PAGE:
South Korea touts Artemis agreements as a way to solve international space problems



SEOUL, South Korea – From the accumulation of space debris in low Earth orbit to questions about the ownership of space resources, the space race of the 21st century brings with it a myriad of issues that can cause conflict between space nations.

South Korea’s deputy foreign minister said last week that the most effective way to resolve them was through an international diplomatic framework like the Artemis Accords. The deputy minister expects that the more the space race intensifies, the more important the role of diplomacy will be.

“The increase in the number of parties and the resulting proliferation of space activities call for a review of global space governance to enable us to better manage potential conflicts and foster a safe and predictable environment for all involved”, Deputy Foreign Minister Choi said. Jong-moon in an August 12 speech at the 2021 Space Diplomacy Forum, which was broadcast live on YouTube. “Such challenges cannot be met by a single country, which makes us think that international cooperation through diplomacy will be of redoubled importance in the coming era. “

Without international coordination, Choi said, countries could “easily find themselves trapped in a race to the bottom as they strive for a competitive advantage.” Unregulated space activities could also generate a host of problems, from space debris to legal uncertainties involving issues such as property rights in space, he added.

It was the first international space diplomacy forum in South Korea since the nation signed the Artemis agreements in May. The event was co-organized by the Ministry of Foreign Affairs and the Institute for Science and Technology Policy (STEPI), a state think tank.

The forum brought together dozens of space experts and policy makers at home and abroad.

STEPI President Mun Mi-ock stressed the importance of international cooperation on space issues to effectively address global challenges, including climate change.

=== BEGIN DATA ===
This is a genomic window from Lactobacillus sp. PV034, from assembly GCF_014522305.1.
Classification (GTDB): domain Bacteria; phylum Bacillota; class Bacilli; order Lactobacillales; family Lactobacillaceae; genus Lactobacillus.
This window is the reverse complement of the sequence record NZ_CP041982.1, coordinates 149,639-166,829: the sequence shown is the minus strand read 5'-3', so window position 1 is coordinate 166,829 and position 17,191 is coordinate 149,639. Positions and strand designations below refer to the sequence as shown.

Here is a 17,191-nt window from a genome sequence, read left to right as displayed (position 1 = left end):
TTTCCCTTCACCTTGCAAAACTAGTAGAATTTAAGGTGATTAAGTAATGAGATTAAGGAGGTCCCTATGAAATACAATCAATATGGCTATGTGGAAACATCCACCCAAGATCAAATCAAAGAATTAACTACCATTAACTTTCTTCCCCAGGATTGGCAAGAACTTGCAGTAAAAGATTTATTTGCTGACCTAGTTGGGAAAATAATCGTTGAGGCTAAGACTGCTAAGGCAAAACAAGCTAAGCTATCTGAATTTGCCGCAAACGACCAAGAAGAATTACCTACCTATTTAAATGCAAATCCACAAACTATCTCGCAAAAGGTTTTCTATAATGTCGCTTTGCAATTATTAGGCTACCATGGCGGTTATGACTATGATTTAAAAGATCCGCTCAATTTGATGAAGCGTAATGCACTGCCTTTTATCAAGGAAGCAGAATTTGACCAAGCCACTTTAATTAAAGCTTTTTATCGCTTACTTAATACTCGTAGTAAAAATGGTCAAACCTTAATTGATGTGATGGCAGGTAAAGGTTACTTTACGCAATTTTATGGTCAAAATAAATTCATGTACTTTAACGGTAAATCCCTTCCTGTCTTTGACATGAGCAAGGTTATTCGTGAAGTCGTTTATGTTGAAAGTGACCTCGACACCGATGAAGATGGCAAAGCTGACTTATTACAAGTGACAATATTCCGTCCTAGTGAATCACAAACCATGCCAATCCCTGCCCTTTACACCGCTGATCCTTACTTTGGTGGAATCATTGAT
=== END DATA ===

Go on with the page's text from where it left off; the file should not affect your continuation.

“We should break away from traditional space cooperation by focusing on trade in space technologies to evolve it in such a way as to strengthen multilateral cooperation from the point of view of space diplomacy,” Mun said.

David A Turner, acting director of space affairs at the US State Department, praised South Korea’s participation in the Artemis accords, which he said represent US efforts to “promote responsible behavior in space exploration activities beyond Earth orbit ”.

Turner said that while the agreements focus specifically on government-led civilian beyond-Earth orbit activities, the United States looks forward to “engaging with South Korea and all of our partners in the world. ‘agreement regarding the authorization to continue monitoring our respective commercial space sectors in accordance with the principles of the agreement.

Neal Newman, deputy director of NASA’s Office of International and Interagency Relations, called South Korea “an ideal partner for NASA in Artemis [Accords]. “

“When NASA looks at Korea, we see a nation of highly educated, very talented, very hard-working people who have superior technological capability,” Newman said. “We also see a nation that is very interested in leading in space, more importantly, in leading responsibly in space. The Republic of Korea has signed the Artemis Agreements and has shown that you want to be a strong partner with NASA and other responsible space agencies around the world. The Republic of Korea and the Koreans are therefore ideal partners for NASA in Artemis.

Asked about the role South Korea should play in the Artemis program, Newman said it was “very difficult to be precise at the moment.”

When asked how the United States would react if South Korea cooperates with China in space, Newman avoided a straightforward answer. Instead, he said, “We would like the Chinese to sign the Artemis agreements. I don’t know if they are interested in doing it. If they do, it would really allow even more multilateral collaboration. “



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